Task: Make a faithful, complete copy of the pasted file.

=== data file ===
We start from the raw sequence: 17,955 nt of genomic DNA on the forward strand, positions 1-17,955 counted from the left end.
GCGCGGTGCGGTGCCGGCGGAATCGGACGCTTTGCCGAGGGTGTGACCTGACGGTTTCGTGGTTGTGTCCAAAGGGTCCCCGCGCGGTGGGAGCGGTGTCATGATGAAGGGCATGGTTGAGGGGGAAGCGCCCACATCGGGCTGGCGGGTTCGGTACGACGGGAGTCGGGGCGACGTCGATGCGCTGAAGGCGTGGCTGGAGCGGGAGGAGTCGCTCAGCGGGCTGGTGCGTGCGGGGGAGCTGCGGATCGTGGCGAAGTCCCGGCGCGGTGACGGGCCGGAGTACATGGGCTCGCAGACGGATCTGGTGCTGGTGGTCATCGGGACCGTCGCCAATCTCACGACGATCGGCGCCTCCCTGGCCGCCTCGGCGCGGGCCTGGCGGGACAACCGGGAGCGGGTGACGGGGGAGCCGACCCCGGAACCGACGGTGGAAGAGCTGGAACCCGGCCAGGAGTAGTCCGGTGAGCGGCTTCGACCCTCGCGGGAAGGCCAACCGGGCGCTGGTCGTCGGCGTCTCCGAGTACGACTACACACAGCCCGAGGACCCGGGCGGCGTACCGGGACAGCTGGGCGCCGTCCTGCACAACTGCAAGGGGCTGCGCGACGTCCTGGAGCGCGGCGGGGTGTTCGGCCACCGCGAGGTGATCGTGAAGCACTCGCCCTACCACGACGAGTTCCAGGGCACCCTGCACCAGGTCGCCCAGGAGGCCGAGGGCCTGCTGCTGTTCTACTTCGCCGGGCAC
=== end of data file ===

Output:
We start from the raw sequence: 17,955 nt of genomic DNA on the forward strand, positions 1-17,955 counted from the left end.
GCGCGGTGCGGTGCCGGCGGAATCGGACGCTTTGCCGAGGGTGTGACCTGACGGTTTCGTGGTTGTGTCCAAAGGGTCCCCGCGCGGTGGGAGCGGTGTCATGATGAAGGGCATGGTTGAGGGGGAAGCGCCCACATCGGGCTGGCGGGTTCGGTACGACGGGAGTCGGGGCGACGTCGATGCGCTGAAGGCGTGGCTGGAGCGGGAGGAGTCGCTCAGCGGGCTGGTGCGTGCGGGGGAGCTGCGGATCGTGGCGAAGTCCCGGCGCGGTGACGGGCCGGAGTACATGGGCTCGCAGACGGATCTGGTGCTGGTGGTCATCGGGACCGTCGCCAATCTCACGACGATCGGCGCCTCCCTGGCCGCCTCGGCGCGGGCCTGGCGGGACAACCGGGAGCGGGTGACGGGGGAGCCGACCCCGGAACCGACGGTGGAAGAGCTGGAACCCGGCCAGGAGTAGTCCGGTGAGCGGCTTCGACCCTCGCGGGAAGGCCAACCGGGCGCTGGTCGTCGGCGTCTCCGAGTACGACTACACACAGCCCGAGGACCCGGGCGGCGTACCGGGACAGCTGGGCGCCGTCCTGCACAACTGCAAGGGGCTGCGCGACGTCCTGGAGCGCGGCGGGGTGTTCGGCCACCGCGAGGTGATCGTGAAGCACTCGCCCTACCACGACGAGTTCCAGGGCACCCTGCACCAGGTCGCCCAGGAGGCCGAGGGCCTGCTGCTGTTCTACTTCGCCGGGCAC